Lahud’s re-election looms

The Lebanese cabinet has approved a bill that will allow President Emile Lahud to seek re-election, despite Western and domestic opposition to such a move.

Emile Lahud is aiming to serve another term as president
Emile Lahud is aiming to serve another term as president

The bill extends the normal tenure of a Lebanese president, but offers Lahud only three more years in office instead of the usual six.


The controversial bill, which would amend Article 49 of the constitution to enable the favourite of neighbouring power-broker Syria to stay on, must now be submitted to parliament, which will vote in a special session to be held between 24 September and 24 November.


Information Minister Michel Samaha has said on Saturday the amendment will allow Lahud to occupy the top post until 23 November 2007, if he is re-elected by parliament.


There are a number of other candidates in the running.


Buoyed by Syria’s backing, Lahud has made it clear he is willing to stand for another term, despite widespread opposition to the constitutional amendment that will permit it. 


Syria‘s political influence in Lebanon, where it has thousands of troops, means it can count on a majority of members of parliament.




But Washington has voiced its opposition to another term for  Lahud, saying it would violate the country’s constitution.


Prime Minister Hariri (R) opposesa second term for Lahud (L)

Prime Minister Hariri (R) opposes
a second term for Lahud (L)

US State Department spokesman Adam Ereli said on Thursday Washington supported a free and fair electoral process in Lebanon, but in accordance with the already established Lebanese constitution.


“That constitution provides for a new president every six years, selected by parliament,” said Ereli.


The United States, Germany and Britain have also come out against the move.


Domestically, a large number of religious and political figures are also opposed to Lahud’s re-election.


Prime Minister Rafiq al-Hariri, who too opposes a second term for Lahud, met in Damascus Syrian President Bashar al-Asad on Thursday. And on Friday night, he held talks with the head of Syrian military intelligence in Lebanon, General Rustum Ghazali. 


Cabinet approval


The cabinet approved the bill, as had been widely expected, in a special session that lasted only 20 minutes.


In an interview with Aljazeera, the Lebanese minister of state, Abd Al-Rahim Murad, explained the background of the cabinet’s decision.


“Unanimity is obtained in the following ways: by public referendum; a unanimous decision by parliament; by public polling,” he said.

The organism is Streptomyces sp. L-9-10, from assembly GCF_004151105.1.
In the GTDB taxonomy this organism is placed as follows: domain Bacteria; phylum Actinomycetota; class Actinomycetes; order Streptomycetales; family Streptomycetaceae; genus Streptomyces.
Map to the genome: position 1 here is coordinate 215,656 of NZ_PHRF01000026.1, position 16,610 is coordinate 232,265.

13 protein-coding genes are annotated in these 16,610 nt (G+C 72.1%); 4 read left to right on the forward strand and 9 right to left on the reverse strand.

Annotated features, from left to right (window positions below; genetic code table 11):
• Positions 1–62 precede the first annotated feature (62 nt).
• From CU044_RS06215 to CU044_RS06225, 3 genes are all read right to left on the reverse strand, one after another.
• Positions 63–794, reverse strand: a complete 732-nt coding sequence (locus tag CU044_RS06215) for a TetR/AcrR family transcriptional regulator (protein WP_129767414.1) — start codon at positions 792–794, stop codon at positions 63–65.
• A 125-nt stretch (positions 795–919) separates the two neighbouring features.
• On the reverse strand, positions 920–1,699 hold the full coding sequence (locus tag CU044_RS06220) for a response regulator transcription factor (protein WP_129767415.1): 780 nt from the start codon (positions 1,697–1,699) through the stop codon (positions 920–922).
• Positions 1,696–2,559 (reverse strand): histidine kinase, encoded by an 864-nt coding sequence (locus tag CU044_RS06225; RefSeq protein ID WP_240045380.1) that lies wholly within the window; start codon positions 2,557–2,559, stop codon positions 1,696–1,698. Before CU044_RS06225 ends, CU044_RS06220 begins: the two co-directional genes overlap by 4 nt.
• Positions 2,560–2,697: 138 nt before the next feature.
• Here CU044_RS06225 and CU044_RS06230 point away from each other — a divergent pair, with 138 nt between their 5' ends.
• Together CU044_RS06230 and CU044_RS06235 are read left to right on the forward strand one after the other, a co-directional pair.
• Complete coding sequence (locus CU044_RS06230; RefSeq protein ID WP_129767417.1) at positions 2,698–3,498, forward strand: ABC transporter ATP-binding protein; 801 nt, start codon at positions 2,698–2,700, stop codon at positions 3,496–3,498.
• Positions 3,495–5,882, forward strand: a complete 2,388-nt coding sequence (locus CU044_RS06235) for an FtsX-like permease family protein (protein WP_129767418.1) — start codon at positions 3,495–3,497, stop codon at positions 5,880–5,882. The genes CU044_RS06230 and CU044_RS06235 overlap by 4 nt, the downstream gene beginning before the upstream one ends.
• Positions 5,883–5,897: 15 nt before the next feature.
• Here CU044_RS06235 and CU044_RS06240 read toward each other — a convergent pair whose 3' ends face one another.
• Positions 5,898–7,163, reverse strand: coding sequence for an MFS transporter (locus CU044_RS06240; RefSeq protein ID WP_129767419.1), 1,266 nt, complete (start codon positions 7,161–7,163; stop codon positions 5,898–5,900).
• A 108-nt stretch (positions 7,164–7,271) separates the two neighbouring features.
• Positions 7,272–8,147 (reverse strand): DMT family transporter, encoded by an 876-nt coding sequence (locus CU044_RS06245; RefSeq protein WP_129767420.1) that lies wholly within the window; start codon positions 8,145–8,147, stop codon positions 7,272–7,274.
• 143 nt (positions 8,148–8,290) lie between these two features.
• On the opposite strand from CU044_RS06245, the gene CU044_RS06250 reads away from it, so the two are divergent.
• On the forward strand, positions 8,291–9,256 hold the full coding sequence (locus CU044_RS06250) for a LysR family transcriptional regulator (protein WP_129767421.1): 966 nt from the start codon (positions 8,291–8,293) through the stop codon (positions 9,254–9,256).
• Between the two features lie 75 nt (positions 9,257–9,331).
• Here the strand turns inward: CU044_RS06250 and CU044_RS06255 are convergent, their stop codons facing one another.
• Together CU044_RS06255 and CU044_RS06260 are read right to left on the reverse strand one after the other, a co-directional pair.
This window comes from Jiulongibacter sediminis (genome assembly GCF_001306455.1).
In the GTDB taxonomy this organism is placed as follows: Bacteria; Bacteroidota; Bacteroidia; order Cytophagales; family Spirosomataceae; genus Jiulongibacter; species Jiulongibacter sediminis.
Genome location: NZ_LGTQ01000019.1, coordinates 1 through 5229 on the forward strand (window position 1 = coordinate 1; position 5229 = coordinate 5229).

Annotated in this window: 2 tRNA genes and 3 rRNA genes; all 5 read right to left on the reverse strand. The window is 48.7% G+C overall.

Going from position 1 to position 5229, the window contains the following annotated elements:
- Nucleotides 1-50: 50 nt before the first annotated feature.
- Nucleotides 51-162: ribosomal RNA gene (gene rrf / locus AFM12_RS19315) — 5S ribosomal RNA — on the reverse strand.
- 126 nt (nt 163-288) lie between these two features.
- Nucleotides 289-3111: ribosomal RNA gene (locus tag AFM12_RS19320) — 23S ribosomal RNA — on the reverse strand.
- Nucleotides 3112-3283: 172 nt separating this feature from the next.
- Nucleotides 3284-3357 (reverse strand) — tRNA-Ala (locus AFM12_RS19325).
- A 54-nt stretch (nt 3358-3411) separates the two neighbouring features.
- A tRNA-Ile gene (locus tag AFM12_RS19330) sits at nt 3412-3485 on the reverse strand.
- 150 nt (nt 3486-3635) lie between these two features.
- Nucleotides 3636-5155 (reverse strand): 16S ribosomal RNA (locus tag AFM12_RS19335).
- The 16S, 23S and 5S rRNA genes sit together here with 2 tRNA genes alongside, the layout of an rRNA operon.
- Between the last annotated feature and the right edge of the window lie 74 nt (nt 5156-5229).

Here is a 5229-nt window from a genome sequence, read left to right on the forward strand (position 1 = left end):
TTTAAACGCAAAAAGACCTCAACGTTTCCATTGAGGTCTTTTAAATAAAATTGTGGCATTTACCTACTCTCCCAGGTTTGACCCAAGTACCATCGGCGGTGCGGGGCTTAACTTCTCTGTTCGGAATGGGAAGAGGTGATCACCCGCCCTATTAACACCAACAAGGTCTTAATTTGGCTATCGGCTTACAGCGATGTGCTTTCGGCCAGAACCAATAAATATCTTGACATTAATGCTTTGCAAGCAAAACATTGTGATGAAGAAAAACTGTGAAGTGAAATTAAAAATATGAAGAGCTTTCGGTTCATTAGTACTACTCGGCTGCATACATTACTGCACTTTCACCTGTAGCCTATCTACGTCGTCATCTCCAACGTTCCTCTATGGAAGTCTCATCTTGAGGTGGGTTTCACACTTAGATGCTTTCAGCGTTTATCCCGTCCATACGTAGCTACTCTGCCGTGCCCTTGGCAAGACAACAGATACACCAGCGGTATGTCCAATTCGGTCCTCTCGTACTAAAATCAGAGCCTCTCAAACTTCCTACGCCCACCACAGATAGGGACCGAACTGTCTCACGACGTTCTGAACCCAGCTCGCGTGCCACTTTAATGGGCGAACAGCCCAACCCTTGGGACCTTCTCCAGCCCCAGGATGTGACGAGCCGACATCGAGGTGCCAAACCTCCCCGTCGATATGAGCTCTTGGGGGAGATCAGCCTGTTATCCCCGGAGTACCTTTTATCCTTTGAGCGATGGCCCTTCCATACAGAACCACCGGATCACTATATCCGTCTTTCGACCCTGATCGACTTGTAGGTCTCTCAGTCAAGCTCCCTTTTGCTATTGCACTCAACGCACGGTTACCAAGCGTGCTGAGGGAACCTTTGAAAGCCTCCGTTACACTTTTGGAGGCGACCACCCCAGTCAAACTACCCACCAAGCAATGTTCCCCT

“In this case, the poll was carried out by a French institute and the results proved that President Lahud has more support than other candidates”.

However, Murad declined to divulge details of the survey or the name of the institute that he said had conducted it.


Changing rules


Questioned on relations between Lahud and Prime Minister al-Hariri, Murad was evasive.


Close ties: Lahud (L) with Syrian Foreign Minister Faruq al-Shara

Close ties: Lahud (L) with Syrian
Foreign Minister Faruq al-Shara

“We should wait for the approval of a term renewal from parliament and for decisive parliamentary elections next April,” he said.


In the last nine years, two constitutional amendments concerning the presidency have been sought by Syria and voted through parliament. 


In 1995, the presidential term of Ilias Harawi was extended for three years.


And in 1998, Lahud was able to stand for president after the rules were changed because he had not resigned as head of the armed forces within the allotted time frame to be eligible.


‘Black Saturday’


In an interview with Aljazeera, Dr Faris Said, member of the Lebanese House of Representatives said: “I believe the cabinet’s decision is a set back for Lebanon and Syria, and can be called a ‘black Saturday’ in the contemporary history of independent Lebanon.”


Said accused Syria of seeking to deny the Lebanese people their right to respect their constitution and uphold their laws, and blamed the Lebanese cabinet for “carrying out orders from Damascus”.


“We will seek to highlight that the Lebanese public opinion is in fact against the cabinet’s decision which was actually made in Damascus,” he told Aljazeera.


“We will use every democratic avenue to express our opposition,” he added.


But Media adviser to Lahud, Rafiq Shalala said the extension was an indication of the “support” that the president has.


“The approval of the amendment by the government, which includes ministers representing major parliamentary blocs, gives a clear indication of the size of support (for Lahud) in the parliament,” Shalala told Aljazeera.

Source: Al Jazeera, News Agencies

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